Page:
A box full of this (BFOT)
About the Company
Dapheny is an independent dance artiste based in Singapore. She was previously a founding member, dancer and choreographer of Singapore based contemporary dance company Re:Dance Theatre from 2012-2015. Most recently, she created “18 in between”, a site-specific work in response to Katherine Kng’s “No Room To Enter” at the Esplanade Theatres by The Bay. She has also worked collaboratively in “1 is to 3” (2013) in collaboration with theatre artist Rei Poh as well as “Inadvertently Housed Together” (2015) with theatre maker Edith Podesta. Her full-length work “A Box Full of. This” (2014) was restaged for part of the NUS Exxonmobil Campus Concert. She created another full length “Seeing Through the Corridor” (2015) in collaboration with set designer Gene Tan supported by the National Museum of Singapore and part of the Singapore Night Festival 2015. Her most recent work “#thumbtoofat” (2016) was presented as part of the NUS Exxonmobil Campus Concert. Dapheny has previously performed and choreographed with Frontier Danceland from 2010-2011 and with L.A. Dance Connection from 2003-2008. She has performed at other festivals such as the M1 Singapore Fringe Festival, M1 Contact Contemporary Dance Festival, NUS Arts Festival, Unesco International Dance Week, World Dance Alliance Conference 2016.
She is currently a faculty member at Lasalle College of the Arts and choreographs extensively for the college and local academic institutes.
Trained in contemporary dance, ballet, jazz, hip hop and salsa, Dapheny is interested in expanding the vocabularies of contemporary performance through collaboration and artistic exchange.
About the Piece
I live in a box that provides me with comfort. It gives me hope and stores my worries yet its unforgiving surfaces show no mercy. This box has no name but it has gone by many titles. A fort in the storm, a tower for the damsel, a dusty cavern or a haven for two. Among the tall walls of the city, I work hard to find a name for this box. A place I yearn for which I find so hard to earn.
BFOT is hugely inspired by the humble abode – the Housing Development Board (HDB) flats. A close friend of mine was going through the process of applying for her new HDB flat and she was sharing with me about the BTOs and what have yous. When I saw the show-flat and the layout I was pretty affected by how small the rooms were. The new flats are getting smaller with some rooms only being able to house a double bed and a wardrobe. What struck me the most was how constraint some of the spaces were and the vast difference in the older versions of the HDB. It is evident that we have traits that are similar to Japan’s and Hong Kong’s tight living society.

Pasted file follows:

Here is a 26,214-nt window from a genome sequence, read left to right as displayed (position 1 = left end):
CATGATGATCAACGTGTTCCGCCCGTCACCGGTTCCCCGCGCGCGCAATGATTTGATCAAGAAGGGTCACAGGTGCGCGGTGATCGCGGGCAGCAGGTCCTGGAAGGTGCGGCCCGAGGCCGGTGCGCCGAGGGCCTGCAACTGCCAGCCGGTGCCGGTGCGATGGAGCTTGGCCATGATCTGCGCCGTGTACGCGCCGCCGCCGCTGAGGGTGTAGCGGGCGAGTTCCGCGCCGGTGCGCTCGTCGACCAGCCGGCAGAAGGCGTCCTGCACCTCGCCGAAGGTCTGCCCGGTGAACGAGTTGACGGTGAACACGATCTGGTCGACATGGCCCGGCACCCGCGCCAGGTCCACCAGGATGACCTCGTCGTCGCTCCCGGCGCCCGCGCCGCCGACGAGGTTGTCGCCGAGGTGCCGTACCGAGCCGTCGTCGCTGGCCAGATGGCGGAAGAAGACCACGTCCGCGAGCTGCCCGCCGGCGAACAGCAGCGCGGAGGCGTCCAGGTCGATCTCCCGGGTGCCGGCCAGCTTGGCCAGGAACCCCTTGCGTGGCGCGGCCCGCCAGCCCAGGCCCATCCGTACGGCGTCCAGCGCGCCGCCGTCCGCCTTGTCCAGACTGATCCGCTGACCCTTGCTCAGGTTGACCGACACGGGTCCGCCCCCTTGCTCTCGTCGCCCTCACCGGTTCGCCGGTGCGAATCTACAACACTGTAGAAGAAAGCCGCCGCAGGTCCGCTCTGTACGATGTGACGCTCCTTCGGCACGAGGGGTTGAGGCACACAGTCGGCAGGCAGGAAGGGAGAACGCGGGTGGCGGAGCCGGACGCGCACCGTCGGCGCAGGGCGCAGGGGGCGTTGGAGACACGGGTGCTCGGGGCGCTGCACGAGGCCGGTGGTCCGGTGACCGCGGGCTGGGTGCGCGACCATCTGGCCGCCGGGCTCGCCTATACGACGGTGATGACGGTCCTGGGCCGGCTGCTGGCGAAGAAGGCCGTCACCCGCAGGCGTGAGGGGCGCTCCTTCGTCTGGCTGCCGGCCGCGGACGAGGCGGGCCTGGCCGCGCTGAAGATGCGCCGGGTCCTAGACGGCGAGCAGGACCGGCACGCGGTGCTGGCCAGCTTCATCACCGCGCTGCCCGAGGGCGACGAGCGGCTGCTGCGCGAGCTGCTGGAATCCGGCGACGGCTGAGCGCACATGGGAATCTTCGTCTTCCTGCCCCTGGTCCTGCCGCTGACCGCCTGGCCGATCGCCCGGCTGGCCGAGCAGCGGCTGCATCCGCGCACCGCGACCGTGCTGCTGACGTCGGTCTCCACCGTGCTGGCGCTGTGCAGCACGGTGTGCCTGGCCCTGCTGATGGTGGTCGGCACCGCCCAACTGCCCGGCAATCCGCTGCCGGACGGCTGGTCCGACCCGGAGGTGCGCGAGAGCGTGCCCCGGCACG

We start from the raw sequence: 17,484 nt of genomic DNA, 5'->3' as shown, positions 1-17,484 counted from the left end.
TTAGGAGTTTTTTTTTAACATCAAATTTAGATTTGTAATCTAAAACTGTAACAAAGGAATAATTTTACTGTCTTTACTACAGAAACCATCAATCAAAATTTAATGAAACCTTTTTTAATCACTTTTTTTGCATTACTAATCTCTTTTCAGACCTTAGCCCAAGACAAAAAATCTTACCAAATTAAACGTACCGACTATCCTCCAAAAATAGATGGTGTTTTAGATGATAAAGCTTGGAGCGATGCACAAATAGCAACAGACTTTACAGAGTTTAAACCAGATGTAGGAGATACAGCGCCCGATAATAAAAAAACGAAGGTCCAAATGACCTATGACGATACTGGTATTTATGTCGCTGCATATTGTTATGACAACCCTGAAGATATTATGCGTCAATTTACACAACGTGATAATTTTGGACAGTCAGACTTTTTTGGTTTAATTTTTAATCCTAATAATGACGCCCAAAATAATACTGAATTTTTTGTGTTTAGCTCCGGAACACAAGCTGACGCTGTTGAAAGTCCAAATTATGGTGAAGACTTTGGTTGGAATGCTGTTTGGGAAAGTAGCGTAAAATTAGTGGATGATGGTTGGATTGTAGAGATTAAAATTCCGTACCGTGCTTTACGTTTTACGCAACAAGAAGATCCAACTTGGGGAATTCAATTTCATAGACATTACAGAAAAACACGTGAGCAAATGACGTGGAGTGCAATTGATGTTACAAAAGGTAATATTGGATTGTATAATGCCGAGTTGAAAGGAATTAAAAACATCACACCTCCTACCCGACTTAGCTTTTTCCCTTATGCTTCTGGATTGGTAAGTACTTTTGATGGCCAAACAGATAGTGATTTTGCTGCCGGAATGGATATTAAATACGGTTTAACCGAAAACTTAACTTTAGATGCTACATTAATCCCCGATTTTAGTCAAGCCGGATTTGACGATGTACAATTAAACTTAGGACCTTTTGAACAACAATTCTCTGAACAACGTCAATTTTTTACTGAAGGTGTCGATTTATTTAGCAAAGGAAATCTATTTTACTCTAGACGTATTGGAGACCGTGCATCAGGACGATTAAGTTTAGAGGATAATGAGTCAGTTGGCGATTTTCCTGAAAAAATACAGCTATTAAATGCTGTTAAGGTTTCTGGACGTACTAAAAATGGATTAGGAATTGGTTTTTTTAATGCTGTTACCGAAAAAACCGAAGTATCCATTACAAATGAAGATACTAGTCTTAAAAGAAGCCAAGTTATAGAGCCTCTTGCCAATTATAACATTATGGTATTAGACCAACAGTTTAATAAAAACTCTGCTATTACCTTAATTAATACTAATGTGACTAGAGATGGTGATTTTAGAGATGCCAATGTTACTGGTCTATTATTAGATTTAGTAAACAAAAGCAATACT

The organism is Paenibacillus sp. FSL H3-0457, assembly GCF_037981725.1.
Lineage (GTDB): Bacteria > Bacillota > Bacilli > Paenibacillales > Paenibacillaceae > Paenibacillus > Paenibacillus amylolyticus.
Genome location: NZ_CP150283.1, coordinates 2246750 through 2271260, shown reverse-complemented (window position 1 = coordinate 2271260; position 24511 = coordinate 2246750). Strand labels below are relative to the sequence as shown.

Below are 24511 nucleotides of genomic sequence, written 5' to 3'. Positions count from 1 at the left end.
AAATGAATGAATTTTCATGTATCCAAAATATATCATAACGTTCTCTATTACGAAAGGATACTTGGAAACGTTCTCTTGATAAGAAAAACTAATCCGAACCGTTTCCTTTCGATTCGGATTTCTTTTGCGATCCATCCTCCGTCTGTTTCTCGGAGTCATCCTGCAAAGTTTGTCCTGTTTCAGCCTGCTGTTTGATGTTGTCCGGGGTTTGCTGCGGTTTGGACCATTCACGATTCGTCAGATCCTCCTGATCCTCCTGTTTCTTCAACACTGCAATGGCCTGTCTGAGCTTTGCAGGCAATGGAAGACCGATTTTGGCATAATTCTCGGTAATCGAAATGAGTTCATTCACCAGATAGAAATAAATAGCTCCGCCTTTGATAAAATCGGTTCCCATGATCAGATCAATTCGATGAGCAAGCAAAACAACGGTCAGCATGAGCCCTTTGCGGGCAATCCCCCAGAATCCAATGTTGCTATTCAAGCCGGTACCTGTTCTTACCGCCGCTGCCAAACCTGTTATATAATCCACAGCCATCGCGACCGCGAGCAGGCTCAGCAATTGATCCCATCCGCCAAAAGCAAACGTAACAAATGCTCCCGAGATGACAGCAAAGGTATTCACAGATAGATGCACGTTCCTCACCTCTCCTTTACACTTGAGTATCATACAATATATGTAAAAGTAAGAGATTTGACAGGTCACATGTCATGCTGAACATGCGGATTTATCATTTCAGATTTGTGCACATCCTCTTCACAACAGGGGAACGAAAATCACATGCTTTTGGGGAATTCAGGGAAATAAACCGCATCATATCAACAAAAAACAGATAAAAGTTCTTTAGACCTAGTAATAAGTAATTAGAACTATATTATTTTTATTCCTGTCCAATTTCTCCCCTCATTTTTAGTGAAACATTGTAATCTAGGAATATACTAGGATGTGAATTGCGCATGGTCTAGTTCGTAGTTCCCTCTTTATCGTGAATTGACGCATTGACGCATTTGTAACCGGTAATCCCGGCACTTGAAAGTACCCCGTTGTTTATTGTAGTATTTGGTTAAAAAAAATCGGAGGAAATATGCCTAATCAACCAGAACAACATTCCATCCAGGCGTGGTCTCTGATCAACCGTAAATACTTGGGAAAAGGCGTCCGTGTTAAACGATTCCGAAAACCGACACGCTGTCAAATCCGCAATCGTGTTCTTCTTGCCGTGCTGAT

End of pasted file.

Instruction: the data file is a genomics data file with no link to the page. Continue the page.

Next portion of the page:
As population rises, the demand for residential living increases and in relation, space is getting sparse. Hence the flats are getting smaller to accommodate for the demand with the lack of space. Unless we are blessed with financial wealth, the majority of us would have to settle for a HDB and in turn how are we able to make such a tight space livable while sharing a ‘home’ with the rest of the family as a family unit, as a couple or even as friends living under the same roof. Its different sections present different combinations of occupants and explore the various tensions or comfort we experience due to the tight living space. How much of our relationships between one another is affected by personal or sharing spaces we are entitled to and how do we in turn react to them or change the way we work.